Crompton, R. P., 2011. Normalising the Insurance Council of Australia Natural Disaster Event List: 1967-2011. Report prepared for the Insurance Council of Australia, Risk Frontiers.(PDF)

Crompton, R. P., and K. J. McAneney, 2008. Normalised Australian insured losses from meteorological hazards: 1967-2006. Environ. Sci. Policy 11: 371-378. (PDF)

Mason, M., K. Haynes, and G. Walker, 2013. Cyclone Tracy and the road to improving wind resistant design. In Boulter, S., J. Palutikof, D. J. Karoly, and D. Guitart (eds.), Natural disasters and adaptation to climate change. Cambridge University Press.
Note that the 2012 and 2013 values (shown in yellow in the bottom graph) have not been normalized back to 2011/2012 values. They are shown as reported. Once normalized they will be a bit lower, so as presented they overestimate them 2012 and 2013 losses, but not by a large amount.

10 July 2014

Common Ground on Climate

The warring tribes in the climate wars appear to have found something they can agree on. Unfortunately, that agreement is that the Kaya Identity is stupid.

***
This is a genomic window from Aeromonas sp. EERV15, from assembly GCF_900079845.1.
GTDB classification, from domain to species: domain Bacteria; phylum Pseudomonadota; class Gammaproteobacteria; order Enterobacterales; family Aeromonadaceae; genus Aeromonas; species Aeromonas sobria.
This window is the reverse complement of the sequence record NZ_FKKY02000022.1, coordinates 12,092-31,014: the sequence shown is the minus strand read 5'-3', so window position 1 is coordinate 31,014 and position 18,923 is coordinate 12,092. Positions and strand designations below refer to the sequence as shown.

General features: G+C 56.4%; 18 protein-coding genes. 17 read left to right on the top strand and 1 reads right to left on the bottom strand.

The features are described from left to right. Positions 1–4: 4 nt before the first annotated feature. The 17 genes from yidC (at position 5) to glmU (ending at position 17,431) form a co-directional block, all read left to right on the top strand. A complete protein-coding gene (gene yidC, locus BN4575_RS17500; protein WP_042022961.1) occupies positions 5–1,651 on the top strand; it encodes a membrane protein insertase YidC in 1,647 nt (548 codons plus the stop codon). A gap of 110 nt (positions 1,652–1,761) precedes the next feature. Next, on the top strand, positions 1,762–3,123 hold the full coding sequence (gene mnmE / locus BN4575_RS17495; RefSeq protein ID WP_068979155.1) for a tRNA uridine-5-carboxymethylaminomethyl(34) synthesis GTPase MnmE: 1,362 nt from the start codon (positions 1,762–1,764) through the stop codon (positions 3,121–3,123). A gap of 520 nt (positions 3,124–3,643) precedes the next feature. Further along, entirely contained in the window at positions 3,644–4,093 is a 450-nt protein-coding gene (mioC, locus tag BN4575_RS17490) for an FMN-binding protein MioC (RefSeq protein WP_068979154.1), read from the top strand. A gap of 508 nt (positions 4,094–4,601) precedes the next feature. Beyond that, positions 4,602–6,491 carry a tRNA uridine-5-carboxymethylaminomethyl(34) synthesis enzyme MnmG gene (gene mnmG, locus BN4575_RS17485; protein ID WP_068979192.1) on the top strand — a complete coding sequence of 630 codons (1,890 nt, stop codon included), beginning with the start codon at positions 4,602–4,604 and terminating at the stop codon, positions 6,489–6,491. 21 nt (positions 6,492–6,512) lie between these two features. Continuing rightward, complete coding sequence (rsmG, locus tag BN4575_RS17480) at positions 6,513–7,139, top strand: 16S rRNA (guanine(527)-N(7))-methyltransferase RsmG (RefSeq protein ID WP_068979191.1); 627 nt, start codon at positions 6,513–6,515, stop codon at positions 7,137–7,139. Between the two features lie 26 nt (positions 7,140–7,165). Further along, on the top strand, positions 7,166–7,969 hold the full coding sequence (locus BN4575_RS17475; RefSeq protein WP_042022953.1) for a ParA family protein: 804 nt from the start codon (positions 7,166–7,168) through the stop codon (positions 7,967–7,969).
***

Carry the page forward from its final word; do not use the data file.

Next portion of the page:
At WattsUpWithThat they take issue with a new UN report (here in PDF) which utilizes the Kaya Identity:
[T]heir goofy equation is known as the “Kaya Identity“. Apparently, the number of innumerate people on the planet is larger than I had feared.
And of course recently Paul Krugman also took issue with the Kaya Identity while putting words into my mouth:
This is actually kind of wonderful, in a bang-your-head-on-the-table sort of way. Pielke isn’t claiming that it’s hard in practice to limit emissions without halting economic growth, he’s arguing that it’s logically impossible. So let’s talk about why this is stupid.
On Twitter @FabiusMaximus01 sums it up perfectly:

07 July 2014

The Decoupling of Food and Land